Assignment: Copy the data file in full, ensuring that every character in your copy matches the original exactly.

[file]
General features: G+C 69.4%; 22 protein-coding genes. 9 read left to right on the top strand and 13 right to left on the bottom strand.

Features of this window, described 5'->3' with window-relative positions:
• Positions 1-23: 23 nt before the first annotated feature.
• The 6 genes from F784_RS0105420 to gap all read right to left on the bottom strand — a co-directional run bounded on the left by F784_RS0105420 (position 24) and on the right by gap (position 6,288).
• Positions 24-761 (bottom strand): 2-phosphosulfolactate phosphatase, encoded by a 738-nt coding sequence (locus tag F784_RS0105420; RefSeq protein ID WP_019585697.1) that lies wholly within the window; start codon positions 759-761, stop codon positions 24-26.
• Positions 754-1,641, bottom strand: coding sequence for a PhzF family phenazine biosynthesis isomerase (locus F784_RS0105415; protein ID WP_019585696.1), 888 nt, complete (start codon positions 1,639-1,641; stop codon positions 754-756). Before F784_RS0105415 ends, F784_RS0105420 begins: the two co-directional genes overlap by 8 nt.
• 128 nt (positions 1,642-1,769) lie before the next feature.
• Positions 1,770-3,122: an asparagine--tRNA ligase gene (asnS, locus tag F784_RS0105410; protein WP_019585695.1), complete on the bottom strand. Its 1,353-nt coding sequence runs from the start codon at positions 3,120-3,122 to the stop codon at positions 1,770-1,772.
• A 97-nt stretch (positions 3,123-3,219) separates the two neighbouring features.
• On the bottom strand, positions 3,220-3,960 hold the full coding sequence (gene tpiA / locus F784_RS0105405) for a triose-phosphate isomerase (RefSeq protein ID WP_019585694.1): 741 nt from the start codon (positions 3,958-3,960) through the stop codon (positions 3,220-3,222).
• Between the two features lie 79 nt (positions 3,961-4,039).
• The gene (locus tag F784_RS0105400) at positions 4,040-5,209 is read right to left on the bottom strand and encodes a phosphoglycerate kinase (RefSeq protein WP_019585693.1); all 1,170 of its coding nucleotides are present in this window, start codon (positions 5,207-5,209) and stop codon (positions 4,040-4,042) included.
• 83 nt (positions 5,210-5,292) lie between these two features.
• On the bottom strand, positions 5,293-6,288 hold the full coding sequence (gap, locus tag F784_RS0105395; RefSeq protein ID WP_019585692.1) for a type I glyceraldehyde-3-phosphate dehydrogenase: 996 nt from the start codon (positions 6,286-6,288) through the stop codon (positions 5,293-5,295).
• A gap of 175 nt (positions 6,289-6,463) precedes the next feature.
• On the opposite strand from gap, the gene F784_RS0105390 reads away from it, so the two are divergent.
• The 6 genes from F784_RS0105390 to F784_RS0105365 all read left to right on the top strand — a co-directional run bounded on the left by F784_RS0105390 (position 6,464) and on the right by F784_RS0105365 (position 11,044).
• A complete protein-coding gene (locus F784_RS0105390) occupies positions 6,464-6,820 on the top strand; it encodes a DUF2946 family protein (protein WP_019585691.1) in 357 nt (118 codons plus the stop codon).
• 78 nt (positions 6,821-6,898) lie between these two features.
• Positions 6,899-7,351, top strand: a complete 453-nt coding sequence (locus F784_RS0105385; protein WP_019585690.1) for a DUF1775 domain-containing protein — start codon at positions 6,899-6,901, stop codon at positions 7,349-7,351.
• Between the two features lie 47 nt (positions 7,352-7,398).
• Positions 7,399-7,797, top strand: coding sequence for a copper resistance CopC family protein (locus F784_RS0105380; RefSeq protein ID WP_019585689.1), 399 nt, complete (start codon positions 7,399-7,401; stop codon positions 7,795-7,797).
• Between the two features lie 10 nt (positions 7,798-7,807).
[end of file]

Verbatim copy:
General features: G+C 69.4%; 22 protein-coding genes. 9 read left to right on the top strand and 13 right to left on the bottom strand.

Features of this window, described 5'->3' with window-relative positions:
• Positions 1-23: 23 nt before the first annotated feature.
• The 6 genes from F784_RS0105420 to gap all read right to left on the bottom strand — a co-directional run bounded on the left by F784_RS0105420 (position 24) and on the right by gap (position 6,288).
• Positions 24-761 (bottom strand): 2-phosphosulfolactate phosphatase, encoded by a 738-nt coding sequence (locus tag F784_RS0105420; RefSeq protein ID WP_019585697.1) that lies wholly within the window; start codon positions 759-761, stop codon positions 24-26.
• Positions 754-1,641, bottom strand: coding sequence for a PhzF family phenazine biosynthesis isomerase (locus F784_RS0105415; protein ID WP_019585696.1), 888 nt, complete (start codon positions 1,639-1,641; stop codon positions 754-756). Before F784_RS0105415 ends, F784_RS0105420 begins: the two co-directional genes overlap by 8 nt.
• 128 nt (positions 1,642-1,769) lie before the next feature.
• Positions 1,770-3,122: an asparagine--tRNA ligase gene (asnS, locus tag F784_RS0105410; protein WP_019585695.1), complete on the bottom strand. Its 1,353-nt coding sequence runs from the start codon at positions 3,120-3,122 to the stop codon at positions 1,770-1,772.
• A 97-nt stretch (positions 3,123-3,219) separates the two neighbouring features.
• On the bottom strand, positions 3,220-3,960 hold the full coding sequence (gene tpiA / locus F784_RS0105405) for a triose-phosphate isomerase (RefSeq protein ID WP_019585694.1): 741 nt from the start codon (positions 3,958-3,960) through the stop codon (positions 3,220-3,222).
• Between the two features lie 79 nt (positions 3,961-4,039).
• The gene (locus tag F784_RS0105400) at positions 4,040-5,209 is read right to left on the bottom strand and encodes a phosphoglycerate kinase (RefSeq protein WP_019585693.1); all 1,170 of its coding nucleotides are present in this window, start codon (positions 5,207-5,209) and stop codon (positions 4,040-4,042) included.
• 83 nt (positions 5,210-5,292) lie between these two features.
• On the bottom strand, positions 5,293-6,288 hold the full coding sequence (gap, locus tag F784_RS0105395; RefSeq protein ID WP_019585692.1) for a type I glyceraldehyde-3-phosphate dehydrogenase: 996 nt from the start codon (positions 6,286-6,288) through the stop codon (positions 5,293-5,295).
• A gap of 175 nt (positions 6,289-6,463) precedes the next feature.
• On the opposite strand from gap, the gene F784_RS0105390 reads away from it, so the two are divergent.
• The 6 genes from F784_RS0105390 to F784_RS0105365 all read left to right on the top strand — a co-directional run bounded on the left by F784_RS0105390 (position 6,464) and on the right by F784_RS0105365 (position 11,044).
• A complete protein-coding gene (locus F784_RS0105390) occupies positions 6,464-6,820 on the top strand; it encodes a DUF2946 family protein (protein WP_019585691.1) in 357 nt (118 codons plus the stop codon).
• 78 nt (positions 6,821-6,898) lie between these two features.
• Positions 6,899-7,351, top strand: a complete 453-nt coding sequence (locus F784_RS0105385; protein WP_019585690.1) for a DUF1775 domain-containing protein — start codon at positions 6,899-6,901, stop codon at positions 7,349-7,351.
• Between the two features lie 47 nt (positions 7,352-7,398).
• Positions 7,399-7,797, top strand: coding sequence for a copper resistance CopC family protein (locus F784_RS0105380; RefSeq protein ID WP_019585689.1), 399 nt, complete (start codon positions 7,399-7,401; stop codon positions 7,795-7,797).
• Between the two features lie 10 nt (positions 7,798-7,807).